Sturlunga saga (often called simply Sturlunga) is a collection of Icelandic sagas by various authors from the 12th and 13th centuries; it was assembled in about 1300. It mostly deals with the story of the Sturlungs, a powerful family clan during the Sturlungaöld period of the Icelandic Commonwealth.
Sturlunga saga covers the history of Iceland between 1117 and 1264. It begins with Geirmundar þáttr heljarskinns, the legend of Geirmundr heljarskinn, a regional ruler in late 9th-century Norway, who moves to Iceland to escape the growing power of King Harald Finehair. The more historical sagas commence in 1117 with Þorgils saga ok Hafliða. Other sagas included in the collection are Sturlu saga, Prestssaga Guðmundar Arasonar, Guðmundar saga dýra, Hrafns saga Sveinbjarnarsonar, Þórðar saga kakala, Svínfellinga saga and Íslendinga saga, composed by Sturla Þórðarson, which constitutes almost half of the compilation and covers the period 1183–1264. The compiler assembled the components in chronological order, added þættir including Geirmundar þáttr and Haukdæla þáttr and genealogies, and endeavoured to combine them into a single work, usually replacing the beginning and the ending with a linking passage. In some cases he broke up sagas to achieve chronological order.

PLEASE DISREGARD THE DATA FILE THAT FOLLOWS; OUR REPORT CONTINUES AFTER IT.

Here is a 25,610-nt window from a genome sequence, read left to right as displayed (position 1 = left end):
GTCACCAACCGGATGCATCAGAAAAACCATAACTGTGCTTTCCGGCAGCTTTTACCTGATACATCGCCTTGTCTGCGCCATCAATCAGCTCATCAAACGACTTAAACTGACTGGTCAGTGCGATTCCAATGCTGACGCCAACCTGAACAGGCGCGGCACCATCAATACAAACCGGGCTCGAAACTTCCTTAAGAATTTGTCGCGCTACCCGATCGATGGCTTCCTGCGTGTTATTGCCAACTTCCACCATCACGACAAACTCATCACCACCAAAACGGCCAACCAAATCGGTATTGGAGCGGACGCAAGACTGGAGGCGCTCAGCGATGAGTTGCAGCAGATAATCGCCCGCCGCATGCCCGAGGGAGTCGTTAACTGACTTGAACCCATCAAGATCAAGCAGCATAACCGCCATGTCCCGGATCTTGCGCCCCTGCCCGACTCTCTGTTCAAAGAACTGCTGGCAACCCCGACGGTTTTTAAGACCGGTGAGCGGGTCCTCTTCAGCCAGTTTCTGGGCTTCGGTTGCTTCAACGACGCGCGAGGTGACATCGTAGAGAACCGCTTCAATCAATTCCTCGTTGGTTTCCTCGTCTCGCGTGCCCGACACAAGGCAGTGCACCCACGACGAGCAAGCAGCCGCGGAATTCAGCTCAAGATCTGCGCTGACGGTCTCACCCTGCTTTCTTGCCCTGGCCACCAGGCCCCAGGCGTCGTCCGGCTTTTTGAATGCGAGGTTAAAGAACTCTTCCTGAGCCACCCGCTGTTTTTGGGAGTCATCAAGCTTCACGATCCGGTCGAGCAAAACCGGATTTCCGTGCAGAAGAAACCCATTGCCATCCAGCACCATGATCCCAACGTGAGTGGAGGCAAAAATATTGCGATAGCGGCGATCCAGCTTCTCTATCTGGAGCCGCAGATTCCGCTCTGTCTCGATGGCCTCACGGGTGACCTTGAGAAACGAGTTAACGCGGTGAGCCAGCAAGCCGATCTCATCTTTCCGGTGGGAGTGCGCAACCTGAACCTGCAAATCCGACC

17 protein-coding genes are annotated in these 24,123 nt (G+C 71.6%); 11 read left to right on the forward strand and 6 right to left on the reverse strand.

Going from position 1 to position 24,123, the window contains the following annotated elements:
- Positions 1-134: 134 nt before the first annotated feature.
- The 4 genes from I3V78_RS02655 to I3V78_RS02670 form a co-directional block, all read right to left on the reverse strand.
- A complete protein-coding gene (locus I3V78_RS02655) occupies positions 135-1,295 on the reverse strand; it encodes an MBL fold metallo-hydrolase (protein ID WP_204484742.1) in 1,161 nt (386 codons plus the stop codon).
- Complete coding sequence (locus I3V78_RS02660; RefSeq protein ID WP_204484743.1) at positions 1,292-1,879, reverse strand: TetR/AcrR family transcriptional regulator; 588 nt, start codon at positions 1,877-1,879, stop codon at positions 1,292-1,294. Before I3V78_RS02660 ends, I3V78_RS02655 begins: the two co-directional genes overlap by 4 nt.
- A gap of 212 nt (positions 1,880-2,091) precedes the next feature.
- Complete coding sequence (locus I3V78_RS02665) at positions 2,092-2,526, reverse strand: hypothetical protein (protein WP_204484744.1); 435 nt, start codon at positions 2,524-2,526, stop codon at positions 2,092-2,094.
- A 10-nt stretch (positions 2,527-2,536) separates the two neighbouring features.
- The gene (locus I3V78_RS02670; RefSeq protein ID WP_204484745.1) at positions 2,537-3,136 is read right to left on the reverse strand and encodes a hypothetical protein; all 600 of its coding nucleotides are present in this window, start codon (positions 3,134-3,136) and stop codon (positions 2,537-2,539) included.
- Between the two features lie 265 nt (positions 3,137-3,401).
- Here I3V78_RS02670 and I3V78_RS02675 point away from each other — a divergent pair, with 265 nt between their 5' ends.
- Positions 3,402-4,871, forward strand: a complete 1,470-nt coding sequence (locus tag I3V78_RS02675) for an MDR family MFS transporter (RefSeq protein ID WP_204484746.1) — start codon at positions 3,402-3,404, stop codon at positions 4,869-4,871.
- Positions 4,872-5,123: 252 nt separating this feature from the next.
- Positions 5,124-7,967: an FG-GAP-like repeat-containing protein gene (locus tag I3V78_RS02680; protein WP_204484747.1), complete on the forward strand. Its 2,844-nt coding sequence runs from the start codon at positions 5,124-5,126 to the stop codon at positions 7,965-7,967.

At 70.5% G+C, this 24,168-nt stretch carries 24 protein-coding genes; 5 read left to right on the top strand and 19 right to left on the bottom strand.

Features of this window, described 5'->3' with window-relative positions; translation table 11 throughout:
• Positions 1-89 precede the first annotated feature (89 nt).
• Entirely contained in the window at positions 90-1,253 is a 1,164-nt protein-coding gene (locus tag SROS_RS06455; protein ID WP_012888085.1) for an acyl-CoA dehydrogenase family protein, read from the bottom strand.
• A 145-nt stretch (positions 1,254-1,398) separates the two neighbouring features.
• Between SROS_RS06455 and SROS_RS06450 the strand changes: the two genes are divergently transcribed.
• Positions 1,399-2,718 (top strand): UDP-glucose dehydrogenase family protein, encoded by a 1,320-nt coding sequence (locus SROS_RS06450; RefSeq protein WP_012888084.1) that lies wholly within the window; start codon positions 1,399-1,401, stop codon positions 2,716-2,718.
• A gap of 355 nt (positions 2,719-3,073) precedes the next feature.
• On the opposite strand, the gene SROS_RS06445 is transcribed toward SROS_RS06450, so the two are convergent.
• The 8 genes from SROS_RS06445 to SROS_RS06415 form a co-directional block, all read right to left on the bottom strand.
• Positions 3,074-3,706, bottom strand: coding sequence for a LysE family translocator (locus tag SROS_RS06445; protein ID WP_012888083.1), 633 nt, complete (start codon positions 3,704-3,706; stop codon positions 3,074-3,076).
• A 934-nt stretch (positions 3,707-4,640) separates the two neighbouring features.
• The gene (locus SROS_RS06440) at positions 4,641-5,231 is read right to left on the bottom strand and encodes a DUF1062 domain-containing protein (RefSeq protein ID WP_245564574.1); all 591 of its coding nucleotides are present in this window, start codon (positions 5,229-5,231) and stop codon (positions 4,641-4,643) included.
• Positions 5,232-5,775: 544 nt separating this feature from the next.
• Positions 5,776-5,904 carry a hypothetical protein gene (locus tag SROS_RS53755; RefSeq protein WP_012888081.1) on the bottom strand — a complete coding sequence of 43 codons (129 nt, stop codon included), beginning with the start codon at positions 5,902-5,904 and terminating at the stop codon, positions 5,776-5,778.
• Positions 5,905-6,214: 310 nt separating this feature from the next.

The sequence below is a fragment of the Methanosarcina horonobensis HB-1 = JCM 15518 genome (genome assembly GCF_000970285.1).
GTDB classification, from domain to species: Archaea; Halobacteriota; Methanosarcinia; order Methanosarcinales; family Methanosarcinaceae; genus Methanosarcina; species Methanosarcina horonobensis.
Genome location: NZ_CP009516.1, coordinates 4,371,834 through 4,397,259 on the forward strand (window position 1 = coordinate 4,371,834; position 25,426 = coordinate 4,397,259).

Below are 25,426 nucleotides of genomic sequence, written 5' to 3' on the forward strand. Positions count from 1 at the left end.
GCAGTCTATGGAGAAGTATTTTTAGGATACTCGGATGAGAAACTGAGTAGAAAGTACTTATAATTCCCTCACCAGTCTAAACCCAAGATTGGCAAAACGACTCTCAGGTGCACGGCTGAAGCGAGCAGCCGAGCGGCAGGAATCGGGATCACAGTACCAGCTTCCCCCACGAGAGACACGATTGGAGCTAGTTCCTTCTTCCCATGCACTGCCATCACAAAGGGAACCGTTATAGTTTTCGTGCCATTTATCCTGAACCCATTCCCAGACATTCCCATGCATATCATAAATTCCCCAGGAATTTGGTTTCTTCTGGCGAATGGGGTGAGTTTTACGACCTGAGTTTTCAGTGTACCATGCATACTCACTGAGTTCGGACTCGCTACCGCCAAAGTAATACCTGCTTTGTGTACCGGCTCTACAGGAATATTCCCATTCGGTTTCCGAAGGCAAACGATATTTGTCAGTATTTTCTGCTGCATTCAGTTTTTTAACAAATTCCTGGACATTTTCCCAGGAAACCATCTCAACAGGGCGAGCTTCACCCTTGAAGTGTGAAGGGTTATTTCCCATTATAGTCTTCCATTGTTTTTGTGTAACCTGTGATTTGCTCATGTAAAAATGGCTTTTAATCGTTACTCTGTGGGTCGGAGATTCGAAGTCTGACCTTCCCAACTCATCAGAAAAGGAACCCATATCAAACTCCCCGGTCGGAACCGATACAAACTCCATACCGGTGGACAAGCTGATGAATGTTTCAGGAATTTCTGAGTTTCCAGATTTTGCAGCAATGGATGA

Sturlunga saga is the main source of Icelandic history during the 12th and 13th centuries and was written by people who experienced the internal power struggle which ended in Iceland's loss of sovereignty and submission to Norway in 1262–64; the descriptions of wounds in Íslendinga saga are so detailed that they may be based on eyewitness accounts used in compensation claims. It is also indispensable for the details of social history which it contains. Indirect evidence suggests that it was compiled by Þórðr Narfason (d. 1308), who may also have written Geirmundar þáttr and Haukdæla þáttr and possibly also Sturlu þáttr.
The work is preserved in somewhat differing versions in two defective Western Icelandic parchments dating to the second half of the 14th century, the Króksfjarðarbók and the Reykjafjarðarbók (AM 122 a fol. and AM 122 b fol.), and in 17th-century paper manuscripts derived from these. The former also contains material from Hákonar saga Hákonarsonar; the latter contains interpolations from Þorgils saga Skarða and also contains Sturlu þáttr and two sagas which are not usually counted as part of Sturlunga saga, Jartegna saga Guðmundar biskups and Arna saga biskups.